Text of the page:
Roku has hit back against a new Consumer Reports study finding that smart TVs from makers such as Samsung, LG Electronics, Sony, Vizio and TCL (which makes a line of Roku-powered TVs) are vulnerable to hackers, holding that they can be broken into to track what viewers are watching.
As USA Today notes, Consumer Reports said it was able to break into a TCL/Roku TV using a feature that Roku developed that enables remote use of a remote control on other platforms, including smartphones.
"What we found most disturbing about this, was the relative simplicity of," how easy it was to hack those products, Glenn Derene, Consumer Reports' senior director of content, told the publication.
Gary Ellison, Roku’s VP of trust engineering, posted a blog item holding that Consumer Reports “got it wrong,” at least with respect to how Roku's platform was characterized.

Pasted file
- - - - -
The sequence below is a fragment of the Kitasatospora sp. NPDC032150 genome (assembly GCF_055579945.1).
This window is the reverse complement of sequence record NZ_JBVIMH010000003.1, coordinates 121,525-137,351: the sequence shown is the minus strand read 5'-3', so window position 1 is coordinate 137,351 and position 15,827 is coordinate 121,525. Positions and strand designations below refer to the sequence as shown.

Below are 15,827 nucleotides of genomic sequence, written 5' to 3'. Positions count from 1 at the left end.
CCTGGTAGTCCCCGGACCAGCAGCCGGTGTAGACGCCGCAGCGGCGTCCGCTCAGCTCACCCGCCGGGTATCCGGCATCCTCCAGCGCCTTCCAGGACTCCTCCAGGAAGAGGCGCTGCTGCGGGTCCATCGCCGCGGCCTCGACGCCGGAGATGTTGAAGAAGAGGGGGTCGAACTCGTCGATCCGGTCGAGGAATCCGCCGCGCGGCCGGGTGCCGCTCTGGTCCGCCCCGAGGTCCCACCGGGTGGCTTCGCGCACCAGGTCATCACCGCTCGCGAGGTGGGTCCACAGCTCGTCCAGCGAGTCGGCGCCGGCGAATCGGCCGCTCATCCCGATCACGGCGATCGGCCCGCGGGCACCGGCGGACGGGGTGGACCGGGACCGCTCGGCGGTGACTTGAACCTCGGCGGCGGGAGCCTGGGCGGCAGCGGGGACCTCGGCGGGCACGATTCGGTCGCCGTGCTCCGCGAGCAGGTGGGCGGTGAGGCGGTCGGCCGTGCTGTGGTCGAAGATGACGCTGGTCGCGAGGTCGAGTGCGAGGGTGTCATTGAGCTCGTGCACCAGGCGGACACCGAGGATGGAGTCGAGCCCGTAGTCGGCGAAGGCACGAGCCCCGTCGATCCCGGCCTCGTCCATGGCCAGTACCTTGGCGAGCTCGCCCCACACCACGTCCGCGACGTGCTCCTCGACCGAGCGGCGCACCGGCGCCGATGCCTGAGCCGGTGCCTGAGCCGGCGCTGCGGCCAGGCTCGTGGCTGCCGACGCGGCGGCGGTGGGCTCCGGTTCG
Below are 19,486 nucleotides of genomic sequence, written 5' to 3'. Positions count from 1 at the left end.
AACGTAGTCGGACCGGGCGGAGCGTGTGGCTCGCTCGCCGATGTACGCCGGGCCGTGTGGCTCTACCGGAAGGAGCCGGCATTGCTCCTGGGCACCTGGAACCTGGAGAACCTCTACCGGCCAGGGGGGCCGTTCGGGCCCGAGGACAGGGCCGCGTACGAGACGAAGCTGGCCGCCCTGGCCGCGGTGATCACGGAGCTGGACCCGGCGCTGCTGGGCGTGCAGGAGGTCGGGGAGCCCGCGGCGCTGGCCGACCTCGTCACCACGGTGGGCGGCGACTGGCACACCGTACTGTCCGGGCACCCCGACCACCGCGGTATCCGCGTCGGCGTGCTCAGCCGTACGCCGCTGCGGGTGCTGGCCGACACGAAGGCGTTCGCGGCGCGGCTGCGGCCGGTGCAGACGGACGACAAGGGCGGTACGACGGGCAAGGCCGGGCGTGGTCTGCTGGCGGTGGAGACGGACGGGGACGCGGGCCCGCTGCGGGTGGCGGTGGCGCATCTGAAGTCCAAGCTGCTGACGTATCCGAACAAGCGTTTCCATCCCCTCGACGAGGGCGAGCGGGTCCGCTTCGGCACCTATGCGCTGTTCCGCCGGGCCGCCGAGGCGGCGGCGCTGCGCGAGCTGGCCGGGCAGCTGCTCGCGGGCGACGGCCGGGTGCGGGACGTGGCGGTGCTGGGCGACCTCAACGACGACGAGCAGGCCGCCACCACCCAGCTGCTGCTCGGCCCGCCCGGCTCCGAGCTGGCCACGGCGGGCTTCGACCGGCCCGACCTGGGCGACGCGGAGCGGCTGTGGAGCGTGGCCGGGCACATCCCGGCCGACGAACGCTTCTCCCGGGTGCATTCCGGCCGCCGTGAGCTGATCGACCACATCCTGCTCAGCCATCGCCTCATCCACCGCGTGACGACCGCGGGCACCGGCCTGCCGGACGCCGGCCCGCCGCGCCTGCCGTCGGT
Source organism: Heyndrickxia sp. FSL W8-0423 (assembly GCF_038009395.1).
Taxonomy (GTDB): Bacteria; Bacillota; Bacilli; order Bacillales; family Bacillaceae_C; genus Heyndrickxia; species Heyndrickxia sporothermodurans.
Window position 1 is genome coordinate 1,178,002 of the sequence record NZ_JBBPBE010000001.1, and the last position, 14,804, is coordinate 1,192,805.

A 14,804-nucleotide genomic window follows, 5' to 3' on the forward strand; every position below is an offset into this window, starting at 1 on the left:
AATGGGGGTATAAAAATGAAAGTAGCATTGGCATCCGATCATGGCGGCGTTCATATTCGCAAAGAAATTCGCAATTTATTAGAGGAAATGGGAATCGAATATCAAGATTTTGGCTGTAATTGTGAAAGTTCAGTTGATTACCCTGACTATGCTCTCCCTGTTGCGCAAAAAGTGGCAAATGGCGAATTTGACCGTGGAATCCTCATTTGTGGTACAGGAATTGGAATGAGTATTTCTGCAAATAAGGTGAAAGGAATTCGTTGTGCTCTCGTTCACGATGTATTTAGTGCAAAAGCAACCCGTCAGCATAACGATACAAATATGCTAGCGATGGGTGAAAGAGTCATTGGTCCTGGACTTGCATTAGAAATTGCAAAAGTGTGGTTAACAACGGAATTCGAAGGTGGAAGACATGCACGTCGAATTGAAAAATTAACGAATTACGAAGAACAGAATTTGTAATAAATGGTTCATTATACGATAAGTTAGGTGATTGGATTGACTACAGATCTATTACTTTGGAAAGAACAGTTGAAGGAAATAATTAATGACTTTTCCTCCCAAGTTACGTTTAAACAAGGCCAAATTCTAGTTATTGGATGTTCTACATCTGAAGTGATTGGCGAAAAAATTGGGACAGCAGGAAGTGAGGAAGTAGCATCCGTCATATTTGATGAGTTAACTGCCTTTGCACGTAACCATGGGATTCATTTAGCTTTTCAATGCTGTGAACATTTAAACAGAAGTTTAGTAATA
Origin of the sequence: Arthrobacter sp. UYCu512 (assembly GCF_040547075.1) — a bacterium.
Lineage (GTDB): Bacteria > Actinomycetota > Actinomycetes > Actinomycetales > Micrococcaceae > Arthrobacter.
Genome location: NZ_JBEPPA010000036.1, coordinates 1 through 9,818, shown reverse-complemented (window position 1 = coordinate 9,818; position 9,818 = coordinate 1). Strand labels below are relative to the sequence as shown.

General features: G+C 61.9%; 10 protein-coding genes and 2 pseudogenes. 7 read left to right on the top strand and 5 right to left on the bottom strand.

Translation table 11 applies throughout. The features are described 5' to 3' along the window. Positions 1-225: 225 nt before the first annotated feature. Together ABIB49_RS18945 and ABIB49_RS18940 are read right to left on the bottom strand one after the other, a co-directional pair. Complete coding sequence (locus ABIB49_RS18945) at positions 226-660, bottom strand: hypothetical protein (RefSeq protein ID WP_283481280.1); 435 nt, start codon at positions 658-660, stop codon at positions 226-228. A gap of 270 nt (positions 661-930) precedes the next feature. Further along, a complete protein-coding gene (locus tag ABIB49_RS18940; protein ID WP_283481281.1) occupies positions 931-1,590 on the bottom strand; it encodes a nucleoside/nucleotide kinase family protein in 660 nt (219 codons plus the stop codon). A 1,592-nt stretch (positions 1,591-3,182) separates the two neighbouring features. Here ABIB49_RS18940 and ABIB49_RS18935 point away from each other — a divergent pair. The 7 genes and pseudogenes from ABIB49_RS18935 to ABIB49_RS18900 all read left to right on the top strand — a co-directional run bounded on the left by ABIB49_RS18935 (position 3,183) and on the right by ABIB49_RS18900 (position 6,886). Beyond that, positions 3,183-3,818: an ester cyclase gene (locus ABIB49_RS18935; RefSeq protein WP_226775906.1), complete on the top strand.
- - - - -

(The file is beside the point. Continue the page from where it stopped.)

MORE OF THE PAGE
“This is a mischaracterization of a feature,” he wrote. “It is unfortunate that the feature was reported in this way. We want to assure our customers that there is no security risk.”
Ellison acknowledged that Roku enables outside developers to create remote control applications that consumers can use to control their Roku product using an open interface, and added that consumers also have the ability to turn off that feature.
He also said Roku’s support of ACR (automatic content recognition), another technology that Consumer Reports viewed as a vulnerability because it can be used to target ads, is an opt-in feature.
But, as USA Today rightly points out, data gathering practices and general privacy issues with smart TVs have been drawing scrutiny.
About a year ago, for example, Vizio agreed to pay $2.2 million to settle federal and state charges that millions of its connected TVs were collecting viewing data without the consumer’s knowledge or consent.